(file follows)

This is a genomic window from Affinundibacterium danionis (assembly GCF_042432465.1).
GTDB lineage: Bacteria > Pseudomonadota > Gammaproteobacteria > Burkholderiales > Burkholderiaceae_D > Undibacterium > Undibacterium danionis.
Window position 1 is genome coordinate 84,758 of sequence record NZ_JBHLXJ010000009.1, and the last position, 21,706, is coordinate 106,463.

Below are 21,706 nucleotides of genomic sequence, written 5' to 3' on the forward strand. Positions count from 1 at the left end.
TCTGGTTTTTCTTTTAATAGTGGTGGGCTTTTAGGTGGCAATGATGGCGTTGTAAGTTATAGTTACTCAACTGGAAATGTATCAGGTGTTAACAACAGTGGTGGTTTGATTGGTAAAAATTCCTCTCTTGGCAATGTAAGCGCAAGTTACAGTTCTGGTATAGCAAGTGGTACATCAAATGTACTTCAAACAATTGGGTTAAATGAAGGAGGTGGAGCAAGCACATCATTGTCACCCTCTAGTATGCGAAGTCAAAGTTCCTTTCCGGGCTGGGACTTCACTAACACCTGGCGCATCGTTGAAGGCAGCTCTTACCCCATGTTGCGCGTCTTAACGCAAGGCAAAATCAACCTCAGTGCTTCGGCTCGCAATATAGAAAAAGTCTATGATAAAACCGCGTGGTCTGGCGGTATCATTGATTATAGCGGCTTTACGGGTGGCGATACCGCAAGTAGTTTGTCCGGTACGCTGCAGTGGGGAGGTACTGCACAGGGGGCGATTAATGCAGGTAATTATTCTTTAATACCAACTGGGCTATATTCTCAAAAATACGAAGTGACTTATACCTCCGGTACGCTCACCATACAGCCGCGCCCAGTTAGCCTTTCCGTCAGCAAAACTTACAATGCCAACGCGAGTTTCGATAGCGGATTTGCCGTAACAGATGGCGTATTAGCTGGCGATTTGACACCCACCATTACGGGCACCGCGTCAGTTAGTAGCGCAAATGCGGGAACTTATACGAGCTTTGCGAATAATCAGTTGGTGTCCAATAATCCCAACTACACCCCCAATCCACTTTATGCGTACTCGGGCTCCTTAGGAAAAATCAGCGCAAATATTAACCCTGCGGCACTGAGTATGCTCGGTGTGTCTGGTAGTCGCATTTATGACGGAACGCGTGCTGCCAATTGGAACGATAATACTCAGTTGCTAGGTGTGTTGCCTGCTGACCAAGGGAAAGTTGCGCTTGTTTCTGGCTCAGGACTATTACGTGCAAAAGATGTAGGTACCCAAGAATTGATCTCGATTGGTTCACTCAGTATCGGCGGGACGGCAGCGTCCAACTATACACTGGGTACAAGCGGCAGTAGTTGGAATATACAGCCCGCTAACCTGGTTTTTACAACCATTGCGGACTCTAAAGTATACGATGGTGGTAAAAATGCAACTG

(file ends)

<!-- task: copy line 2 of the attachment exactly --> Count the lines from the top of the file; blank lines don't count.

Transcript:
GTDB lineage: Bacteria > Pseudomonadota > Gammaproteobacteria > Burkholderiales > Burkholderiaceae_D > Undibacterium > Undibacterium danionis.